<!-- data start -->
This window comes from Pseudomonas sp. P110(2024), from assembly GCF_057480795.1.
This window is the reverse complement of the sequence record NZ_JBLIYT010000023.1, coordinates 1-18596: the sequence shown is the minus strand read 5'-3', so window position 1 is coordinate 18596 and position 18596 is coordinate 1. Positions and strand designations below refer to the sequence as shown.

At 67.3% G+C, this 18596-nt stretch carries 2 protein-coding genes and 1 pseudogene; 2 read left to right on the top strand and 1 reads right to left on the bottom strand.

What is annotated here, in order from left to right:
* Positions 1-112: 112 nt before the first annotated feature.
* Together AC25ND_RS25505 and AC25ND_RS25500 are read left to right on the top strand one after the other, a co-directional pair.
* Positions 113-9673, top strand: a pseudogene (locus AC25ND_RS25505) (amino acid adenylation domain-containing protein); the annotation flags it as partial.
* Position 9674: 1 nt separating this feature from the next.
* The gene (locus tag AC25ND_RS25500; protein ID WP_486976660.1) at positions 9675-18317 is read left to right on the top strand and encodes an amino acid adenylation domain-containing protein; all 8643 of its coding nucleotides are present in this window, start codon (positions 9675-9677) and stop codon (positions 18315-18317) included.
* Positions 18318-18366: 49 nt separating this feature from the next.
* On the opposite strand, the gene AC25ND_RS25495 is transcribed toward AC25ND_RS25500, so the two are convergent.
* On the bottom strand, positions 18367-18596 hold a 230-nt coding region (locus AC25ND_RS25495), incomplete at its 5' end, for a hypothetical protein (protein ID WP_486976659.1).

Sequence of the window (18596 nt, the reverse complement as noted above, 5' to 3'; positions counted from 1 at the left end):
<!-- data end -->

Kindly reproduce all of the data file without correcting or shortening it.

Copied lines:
This window comes from Pseudomonas sp. P110(2024), from assembly GCF_057480795.1.
This window is the reverse complement of the sequence record NZ_JBLIYT010000023.1, coordinates 1-18596: the sequence shown is the minus strand read 5'-3', so window position 1 is coordinate 18596 and position 18596 is coordinate 1. Positions and strand designations below refer to the sequence as shown.

At 67.3% G+C, this 18596-nt stretch carries 2 protein-coding genes and 1 pseudogene; 2 read left to right on the top strand and 1 reads right to left on the bottom strand.

What is annotated here, in order from left to right:
* Positions 1-112: 112 nt before the first annotated feature.
* Together AC25ND_RS25505 and AC25ND_RS25500 are read left to right on the top strand one after the other, a co-directional pair.
* Positions 113-9673, top strand: a pseudogene (locus AC25ND_RS25505) (amino acid adenylation domain-containing protein); the annotation flags it as partial.
* Position 9674: 1 nt separating this feature from the next.
* The gene (locus tag AC25ND_RS25500; protein ID WP_486976660.1) at positions 9675-18317 is read left to right on the top strand and encodes an amino acid adenylation domain-containing protein; all 8643 of its coding nucleotides are present in this window, start codon (positions 9675-9677) and stop codon (positions 18315-18317) included.
* Positions 18318-18366: 49 nt separating this feature from the next.
* On the opposite strand, the gene AC25ND_RS25495 is transcribed toward AC25ND_RS25500, so the two are convergent.
* On the bottom strand, positions 18367-18596 hold a 230-nt coding region (locus AC25ND_RS25495), incomplete at its 5' end, for a hypothetical protein (protein ID WP_486976659.1).

Sequence of the window (18596 nt, the reverse complement as noted above, 5' to 3'; positions counted from 1 at the left end):